<p>Hey iphblue! Thanks so much for replying to this question!!!</p><p>May I ask you how you would go about connecting the 4 wires that go from the rj9 to the headset? I understand that there are two for the speaker and two for the microphone, but I only have two ends to wire. You say they should go in series one with the other?</p><p>Thanks a lot!!</p>
​I just want to clarify the use of the resistor in this circuit. I see a lot reasons why but the actual reason is this; All wired telephones are made to work of 48-52Vdc on the audio and 90Vac on the ringer circuit. 12Vdc will not harm it. When you talk on the phones, small ac (audio) signals are moving between the two phones. If you should connect the battery without the resistor, the internal resistance of the battery will &quot;short&quot;out the small ac signal. The resistor just &quot;removes&quot; the low internal impedance of the battery from the ac circuit.
https://youtu.be/pE5WwZikTD0<br><br>Ringer!!!
<p>cool</p>
<p>your ringer voltage can be run on top of battery voltage. That is how it is done on a phone line. </p>
<p>Hi, do you think a public payphone type of phone would be suitable for this? Or does this only work only on the ordinary kind? </p>
<p>yes. The voodoo that made it a pay phone was at the central office. First job in high school was at a gas station. Pay phone out front and a phone in the office. The office phone had no dial. </p>
<p>I don't know how public pay phones are wired up. But it is worth a try.</p>
<p>what is the use of resistor in the circuit ?</p>
The resistor helps to lower the voltage from the 9V supplied by the battery to the about 6V that the phone circuit needs.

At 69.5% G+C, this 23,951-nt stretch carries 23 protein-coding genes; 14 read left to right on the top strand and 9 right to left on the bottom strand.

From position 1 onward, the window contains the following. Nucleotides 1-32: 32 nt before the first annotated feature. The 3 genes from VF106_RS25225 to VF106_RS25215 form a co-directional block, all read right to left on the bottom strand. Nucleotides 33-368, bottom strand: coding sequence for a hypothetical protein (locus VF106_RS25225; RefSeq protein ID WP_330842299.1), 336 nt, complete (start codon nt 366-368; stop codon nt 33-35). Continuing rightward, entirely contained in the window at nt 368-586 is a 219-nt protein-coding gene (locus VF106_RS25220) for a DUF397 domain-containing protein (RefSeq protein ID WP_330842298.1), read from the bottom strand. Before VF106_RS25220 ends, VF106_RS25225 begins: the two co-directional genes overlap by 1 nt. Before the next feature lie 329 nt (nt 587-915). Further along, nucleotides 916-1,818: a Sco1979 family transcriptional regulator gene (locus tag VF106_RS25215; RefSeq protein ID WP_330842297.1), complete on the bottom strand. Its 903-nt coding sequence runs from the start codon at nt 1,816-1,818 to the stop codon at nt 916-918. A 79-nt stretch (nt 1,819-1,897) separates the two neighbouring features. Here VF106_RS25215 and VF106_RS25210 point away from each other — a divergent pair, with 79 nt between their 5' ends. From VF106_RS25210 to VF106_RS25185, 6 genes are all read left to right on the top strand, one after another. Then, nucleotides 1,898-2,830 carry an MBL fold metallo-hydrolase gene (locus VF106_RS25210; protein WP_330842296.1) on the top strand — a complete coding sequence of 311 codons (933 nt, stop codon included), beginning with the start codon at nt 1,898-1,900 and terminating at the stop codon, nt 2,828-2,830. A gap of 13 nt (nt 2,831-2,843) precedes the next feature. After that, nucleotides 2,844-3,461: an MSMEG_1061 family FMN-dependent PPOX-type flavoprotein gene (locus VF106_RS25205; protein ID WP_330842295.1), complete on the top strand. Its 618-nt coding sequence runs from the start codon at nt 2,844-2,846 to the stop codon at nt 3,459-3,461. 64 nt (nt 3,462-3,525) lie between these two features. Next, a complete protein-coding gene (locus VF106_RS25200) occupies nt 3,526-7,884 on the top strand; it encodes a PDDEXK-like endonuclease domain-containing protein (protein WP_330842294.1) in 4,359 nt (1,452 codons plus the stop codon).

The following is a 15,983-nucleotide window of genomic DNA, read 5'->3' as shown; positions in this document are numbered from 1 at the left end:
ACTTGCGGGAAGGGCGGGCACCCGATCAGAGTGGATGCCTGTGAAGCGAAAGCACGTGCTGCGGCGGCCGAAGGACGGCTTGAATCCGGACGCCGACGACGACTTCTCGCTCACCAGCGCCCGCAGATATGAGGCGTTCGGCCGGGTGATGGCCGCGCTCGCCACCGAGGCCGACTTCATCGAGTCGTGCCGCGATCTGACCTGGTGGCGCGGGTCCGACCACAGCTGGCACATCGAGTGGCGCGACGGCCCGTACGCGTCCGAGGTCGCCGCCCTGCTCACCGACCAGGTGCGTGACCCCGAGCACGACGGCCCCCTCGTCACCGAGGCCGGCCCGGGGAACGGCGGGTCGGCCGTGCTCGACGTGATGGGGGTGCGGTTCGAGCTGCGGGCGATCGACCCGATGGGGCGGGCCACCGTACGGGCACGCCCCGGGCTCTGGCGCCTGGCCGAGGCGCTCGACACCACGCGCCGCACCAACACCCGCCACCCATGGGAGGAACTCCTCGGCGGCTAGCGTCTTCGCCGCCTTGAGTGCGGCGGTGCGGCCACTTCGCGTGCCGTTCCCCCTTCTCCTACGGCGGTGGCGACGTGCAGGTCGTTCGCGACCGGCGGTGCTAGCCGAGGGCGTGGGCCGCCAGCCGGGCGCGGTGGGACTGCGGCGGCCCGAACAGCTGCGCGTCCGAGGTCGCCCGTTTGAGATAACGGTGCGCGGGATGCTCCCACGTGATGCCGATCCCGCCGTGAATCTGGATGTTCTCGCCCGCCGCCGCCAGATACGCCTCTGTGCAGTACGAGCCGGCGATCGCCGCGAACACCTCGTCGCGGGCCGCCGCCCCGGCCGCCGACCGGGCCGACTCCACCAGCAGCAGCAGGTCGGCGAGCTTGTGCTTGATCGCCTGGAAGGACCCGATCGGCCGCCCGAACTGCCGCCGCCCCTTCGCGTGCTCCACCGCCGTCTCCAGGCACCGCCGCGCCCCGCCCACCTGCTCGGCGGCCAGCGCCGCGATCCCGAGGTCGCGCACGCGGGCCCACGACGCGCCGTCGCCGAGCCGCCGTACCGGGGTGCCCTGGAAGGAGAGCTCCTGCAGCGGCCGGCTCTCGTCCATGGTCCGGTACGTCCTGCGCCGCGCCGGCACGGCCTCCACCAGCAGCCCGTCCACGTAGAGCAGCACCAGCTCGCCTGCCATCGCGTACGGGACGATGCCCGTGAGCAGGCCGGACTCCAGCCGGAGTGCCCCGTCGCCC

<p>also (as I am just learning a lot of this terminoligy), is this using a NPN or a PNP?</p>
<p>which part are you asking about?</p>
<p>So if I had a AC to DC power source that was already outputting at 6V I wouldn't need to do anything but splice the source in much like you did the battery right?</p>
<p>That should work if it is a regulated output power supply.</p>
<p>hi is it possible to connect 4-5 phones ?? How? </p><p>Is it possible to ring the phone 2 using a number or switch?</p><p>Is it possible not to use a resistor?</p>
Yes. Connect all the phones in series.<br />It is possible but adding a ringing function makes it a lot more complicated<br />If your power supply is 6 volts such as 4 AA batteries, then you would not need a resistor.
<p>Please tel me how to add a ringing function in this..</p>
From my memory, the ring is about 90volt ac at I don't know what frequency. Make sure that you have a current limiting power supply(set to a very small current) so you don't melt something. An inverter and a few solid state voltage increasers... I don't know what they are called... Or the inverter with transformers should work from a battery.<br>
<p>the phone only uses 2 wires so there's at least 2 more wires in the phone line to use. Why not make a tiny piezo electric buzzer run off the other 2 lines? In the old days, everyones phone would ring so people were assigned ring codes to indicate their home/phone was being called. Like Morse code with long and short rings.</p>
<p>Adding a ring function would greatly increase the complexity of the system. And to be honest, I am not really sure how to do that without damaging the phone.</p>
Designed the box to have two RJ-45 jacks so that any old wall phone can be plugged in =)
<p>I have made it with 220 Ohm resistor and connected one cordless and one corded phone. Working good. </p>